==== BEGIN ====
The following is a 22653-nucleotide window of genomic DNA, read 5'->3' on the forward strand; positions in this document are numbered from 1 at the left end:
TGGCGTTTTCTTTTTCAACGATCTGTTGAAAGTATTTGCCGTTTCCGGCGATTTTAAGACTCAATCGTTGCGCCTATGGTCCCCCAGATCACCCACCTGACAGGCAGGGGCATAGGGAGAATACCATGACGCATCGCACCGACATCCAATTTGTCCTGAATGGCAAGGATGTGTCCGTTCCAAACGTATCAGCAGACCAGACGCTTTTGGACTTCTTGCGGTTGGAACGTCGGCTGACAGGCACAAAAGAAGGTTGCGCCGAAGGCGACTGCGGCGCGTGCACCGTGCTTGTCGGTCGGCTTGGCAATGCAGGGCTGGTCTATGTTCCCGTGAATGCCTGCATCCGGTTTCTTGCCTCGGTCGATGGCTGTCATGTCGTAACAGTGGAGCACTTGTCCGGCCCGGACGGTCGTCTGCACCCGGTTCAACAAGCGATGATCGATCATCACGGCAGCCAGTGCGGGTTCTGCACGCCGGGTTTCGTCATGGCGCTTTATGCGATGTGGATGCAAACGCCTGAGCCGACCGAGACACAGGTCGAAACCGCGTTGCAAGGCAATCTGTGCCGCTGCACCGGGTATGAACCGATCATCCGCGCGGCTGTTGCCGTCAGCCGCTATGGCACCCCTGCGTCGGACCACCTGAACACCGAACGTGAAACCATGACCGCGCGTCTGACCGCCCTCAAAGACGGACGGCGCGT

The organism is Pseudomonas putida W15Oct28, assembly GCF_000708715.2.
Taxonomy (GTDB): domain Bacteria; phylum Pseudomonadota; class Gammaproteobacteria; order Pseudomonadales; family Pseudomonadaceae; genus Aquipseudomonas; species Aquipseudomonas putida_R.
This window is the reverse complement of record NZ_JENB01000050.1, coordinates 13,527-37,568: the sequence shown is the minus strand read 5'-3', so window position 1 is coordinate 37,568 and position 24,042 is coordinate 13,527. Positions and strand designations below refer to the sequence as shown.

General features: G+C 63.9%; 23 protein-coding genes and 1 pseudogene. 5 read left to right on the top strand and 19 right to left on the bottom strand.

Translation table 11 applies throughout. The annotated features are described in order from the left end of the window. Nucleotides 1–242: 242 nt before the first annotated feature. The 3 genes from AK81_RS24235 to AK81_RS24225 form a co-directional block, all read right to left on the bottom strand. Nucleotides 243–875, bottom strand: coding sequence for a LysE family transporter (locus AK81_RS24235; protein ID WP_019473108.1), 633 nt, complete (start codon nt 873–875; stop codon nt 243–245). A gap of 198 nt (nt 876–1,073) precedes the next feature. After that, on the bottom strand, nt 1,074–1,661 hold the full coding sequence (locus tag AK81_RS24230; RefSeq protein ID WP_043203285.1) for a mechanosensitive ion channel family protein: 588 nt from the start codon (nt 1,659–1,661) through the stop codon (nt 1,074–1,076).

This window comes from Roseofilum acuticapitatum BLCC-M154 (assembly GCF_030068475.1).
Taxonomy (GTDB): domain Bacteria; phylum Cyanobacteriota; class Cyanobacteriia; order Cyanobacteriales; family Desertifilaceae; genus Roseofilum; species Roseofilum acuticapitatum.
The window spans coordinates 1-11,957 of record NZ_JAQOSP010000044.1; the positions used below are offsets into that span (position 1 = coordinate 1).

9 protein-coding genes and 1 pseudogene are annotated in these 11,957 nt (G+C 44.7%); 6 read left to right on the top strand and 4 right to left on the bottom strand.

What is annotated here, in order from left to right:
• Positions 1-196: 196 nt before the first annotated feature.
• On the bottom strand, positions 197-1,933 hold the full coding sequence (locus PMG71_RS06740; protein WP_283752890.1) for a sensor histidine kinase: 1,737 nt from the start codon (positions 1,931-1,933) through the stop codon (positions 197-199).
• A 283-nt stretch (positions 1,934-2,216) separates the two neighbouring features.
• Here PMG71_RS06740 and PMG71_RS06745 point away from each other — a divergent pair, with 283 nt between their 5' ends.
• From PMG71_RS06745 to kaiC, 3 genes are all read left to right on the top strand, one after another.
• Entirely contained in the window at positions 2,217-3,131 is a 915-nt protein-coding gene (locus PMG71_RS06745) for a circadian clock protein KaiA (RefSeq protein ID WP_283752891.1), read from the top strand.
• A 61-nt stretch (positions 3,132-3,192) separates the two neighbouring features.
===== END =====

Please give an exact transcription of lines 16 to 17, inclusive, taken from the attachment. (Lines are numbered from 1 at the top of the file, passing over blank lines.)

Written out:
• Here PMG71_RS06740 and PMG71_RS06745 point away from each other — a divergent pair, with 283 nt between their 5' ends.
• From PMG71_RS06745 to kaiC, 3 genes are all read left to right on the top strand, one after another.